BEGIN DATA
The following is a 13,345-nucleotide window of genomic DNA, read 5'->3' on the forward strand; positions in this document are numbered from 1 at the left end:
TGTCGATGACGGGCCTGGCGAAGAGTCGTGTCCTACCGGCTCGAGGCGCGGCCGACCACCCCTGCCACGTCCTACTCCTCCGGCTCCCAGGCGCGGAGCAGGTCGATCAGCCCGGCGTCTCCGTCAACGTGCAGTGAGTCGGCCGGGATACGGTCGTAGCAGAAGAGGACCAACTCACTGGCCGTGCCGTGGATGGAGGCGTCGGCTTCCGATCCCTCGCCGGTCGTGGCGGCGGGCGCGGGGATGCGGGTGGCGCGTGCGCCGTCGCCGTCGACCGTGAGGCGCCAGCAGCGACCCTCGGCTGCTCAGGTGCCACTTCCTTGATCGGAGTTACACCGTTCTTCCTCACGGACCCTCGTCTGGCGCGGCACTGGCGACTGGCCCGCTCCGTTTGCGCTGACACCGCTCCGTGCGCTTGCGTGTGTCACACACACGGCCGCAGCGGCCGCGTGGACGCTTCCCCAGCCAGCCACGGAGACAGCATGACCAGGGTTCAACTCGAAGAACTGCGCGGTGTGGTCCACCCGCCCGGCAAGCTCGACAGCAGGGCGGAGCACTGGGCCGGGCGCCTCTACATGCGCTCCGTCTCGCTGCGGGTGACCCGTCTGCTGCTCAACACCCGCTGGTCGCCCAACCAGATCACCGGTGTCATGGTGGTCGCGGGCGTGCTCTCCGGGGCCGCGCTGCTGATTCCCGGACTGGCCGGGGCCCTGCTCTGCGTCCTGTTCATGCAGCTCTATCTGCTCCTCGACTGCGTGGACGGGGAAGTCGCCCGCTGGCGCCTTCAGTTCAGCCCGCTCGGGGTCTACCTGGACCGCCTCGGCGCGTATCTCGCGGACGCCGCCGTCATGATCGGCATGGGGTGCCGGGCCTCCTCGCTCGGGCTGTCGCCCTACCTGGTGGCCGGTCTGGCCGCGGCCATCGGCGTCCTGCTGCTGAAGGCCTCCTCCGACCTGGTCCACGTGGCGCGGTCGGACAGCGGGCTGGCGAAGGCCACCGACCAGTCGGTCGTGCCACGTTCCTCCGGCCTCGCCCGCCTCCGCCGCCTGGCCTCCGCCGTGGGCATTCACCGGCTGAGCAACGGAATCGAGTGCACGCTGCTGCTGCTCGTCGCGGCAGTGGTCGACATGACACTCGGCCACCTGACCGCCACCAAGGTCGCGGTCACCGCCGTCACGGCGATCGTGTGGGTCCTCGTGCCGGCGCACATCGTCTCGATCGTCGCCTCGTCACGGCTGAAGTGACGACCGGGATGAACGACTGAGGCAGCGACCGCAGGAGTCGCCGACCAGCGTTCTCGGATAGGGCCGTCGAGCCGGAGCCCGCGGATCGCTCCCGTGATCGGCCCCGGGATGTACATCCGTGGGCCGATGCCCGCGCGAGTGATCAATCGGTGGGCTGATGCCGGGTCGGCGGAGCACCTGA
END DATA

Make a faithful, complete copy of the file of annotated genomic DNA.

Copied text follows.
The following is a 13,345-nucleotide window of genomic DNA, read 5'->3' on the forward strand; positions in this document are numbered from 1 at the left end:
TGTCGATGACGGGCCTGGCGAAGAGTCGTGTCCTACCGGCTCGAGGCGCGGCCGACCACCCCTGCCACGTCCTACTCCTCCGGCTCCCAGGCGCGGAGCAGGTCGATCAGCCCGGCGTCTCCGTCAACGTGCAGTGAGTCGGCCGGGATACGGTCGTAGCAGAAGAGGACCAACTCACTGGCCGTGCCGTGGATGGAGGCGTCGGCTTCCGATCCCTCGCCGGTCGTGGCGGCGGGCGCGGGGATGCGGGTGGCGCGTGCGCCGTCGCCGTCGACCGTGAGGCGCCAGCAGCGACCCTCGGCTGCTCAGGTGCCACTTCCTTGATCGGAGTTACACCGTTCTTCCTCACGGACCCTCGTCTGGCGCGGCACTGGCGACTGGCCCGCTCCGTTTGCGCTGACACCGCTCCGTGCGCTTGCGTGTGTCACACACACGGCCGCAGCGGCCGCGTGGACGCTTCCCCAGCCAGCCACGGAGACAGCATGACCAGGGTTCAACTCGAAGAACTGCGCGGTGTGGTCCACCCGCCCGGCAAGCTCGACAGCAGGGCGGAGCACTGGGCCGGGCGCCTCTACATGCGCTCCGTCTCGCTGCGGGTGACCCGTCTGCTGCTCAACACCCGCTGGTCGCCCAACCAGATCACCGGTGTCATGGTGGTCGCGGGCGTGCTCTCCGGGGCCGCGCTGCTGATTCCCGGACTGGCCGGGGCCCTGCTCTGCGTCCTGTTCATGCAGCTCTATCTGCTCCTCGACTGCGTGGACGGGGAAGTCGCCCGCTGGCGCCTTCAGTTCAGCCCGCTCGGGGTCTACCTGGACCGCCTCGGCGCGTATCTCGCGGACGCCGCCGTCATGATCGGCATGGGGTGCCGGGCCTCCTCGCTCGGGCTGTCGCCCTACCTGGTGGCCGGTCTGGCCGCGGCCATCGGCGTCCTGCTGCTGAAGGCCTCCTCCGACCTGGTCCACGTGGCGCGGTCGGACAGCGGGCTGGCGAAGGCCACCGACCAGTCGGTCGTGCCACGTTCCTCCGGCCTCGCCCGCCTCCGCCGCCTGGCCTCCGCCGTGGGCATTCACCGGCTGAGCAACGGAATCGAGTGCACGCTGCTGCTGCTCGTCGCGGCAGTGGTCGACATGACACTCGGCCACCTGACCGCCACCAAGGTCGCGGTCACCGCCGTCACGGCGATCGTGTGGGTCCTCGTGCCGGCGCACATCGTCTCGATCGTCGCCTCGTCACGGCTGAAGTGACGACCGGGATGAACGACTGAGGCAGCGACCGCAGGAGTCGCCGACCAGCGTTCTCGGATAGGGCCGTCGAGCCGGAGCCCGCGGATCGCTCCCGTGATCGGCCCCGGGATGTACATCCGTGGGCCGATGCCCGCGCGAGTGATCAATCGGTGGGCTGATGCCGGGTCGGCGGAGCACCTGA